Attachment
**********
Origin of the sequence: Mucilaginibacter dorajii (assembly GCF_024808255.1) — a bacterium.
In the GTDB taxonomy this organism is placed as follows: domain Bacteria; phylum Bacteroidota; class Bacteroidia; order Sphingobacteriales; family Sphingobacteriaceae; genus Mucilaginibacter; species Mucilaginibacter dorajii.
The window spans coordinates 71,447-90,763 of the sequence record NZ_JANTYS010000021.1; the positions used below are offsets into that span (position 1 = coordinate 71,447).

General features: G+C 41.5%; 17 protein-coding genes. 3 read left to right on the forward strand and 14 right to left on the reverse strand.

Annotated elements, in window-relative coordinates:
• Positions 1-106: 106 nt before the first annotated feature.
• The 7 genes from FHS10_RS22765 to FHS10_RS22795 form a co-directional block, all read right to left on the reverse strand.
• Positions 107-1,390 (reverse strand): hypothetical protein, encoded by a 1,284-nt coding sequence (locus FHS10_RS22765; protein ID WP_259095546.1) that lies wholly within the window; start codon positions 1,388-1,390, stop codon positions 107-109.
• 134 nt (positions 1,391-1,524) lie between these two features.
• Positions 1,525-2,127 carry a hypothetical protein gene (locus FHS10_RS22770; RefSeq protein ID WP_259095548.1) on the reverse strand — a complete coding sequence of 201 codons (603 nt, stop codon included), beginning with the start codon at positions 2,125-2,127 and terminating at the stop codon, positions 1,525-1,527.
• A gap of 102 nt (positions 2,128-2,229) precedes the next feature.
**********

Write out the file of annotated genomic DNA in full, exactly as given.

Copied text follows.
Origin of the sequence: Mucilaginibacter dorajii (assembly GCF_024808255.1) — a bacterium.
In the GTDB taxonomy this organism is placed as follows: domain Bacteria; phylum Bacteroidota; class Bacteroidia; order Sphingobacteriales; family Sphingobacteriaceae; genus Mucilaginibacter; species Mucilaginibacter dorajii.
The window spans coordinates 71,447-90,763 of the sequence record NZ_JANTYS010000021.1; the positions used below are offsets into that span (position 1 = coordinate 71,447).

General features: G+C 41.5%; 17 protein-coding genes. 3 read left to right on the forward strand and 14 right to left on the reverse strand.

Annotated elements, in window-relative coordinates:
• Positions 1-106: 106 nt before the first annotated feature.
• The 7 genes from FHS10_RS22765 to FHS10_RS22795 form a co-directional block, all read right to left on the reverse strand.
• Positions 107-1,390 (reverse strand): hypothetical protein, encoded by a 1,284-nt coding sequence (locus FHS10_RS22765; protein ID WP_259095546.1) that lies wholly within the window; start codon positions 1,388-1,390, stop codon positions 107-109.
• 134 nt (positions 1,391-1,524) lie between these two features.
• Positions 1,525-2,127 carry a hypothetical protein gene (locus FHS10_RS22770; RefSeq protein ID WP_259095548.1) on the reverse strand — a complete coding sequence of 201 codons (603 nt, stop codon included), beginning with the start codon at positions 2,125-2,127 and terminating at the stop codon, positions 1,525-1,527.
• A gap of 102 nt (positions 2,128-2,229) precedes the next feature.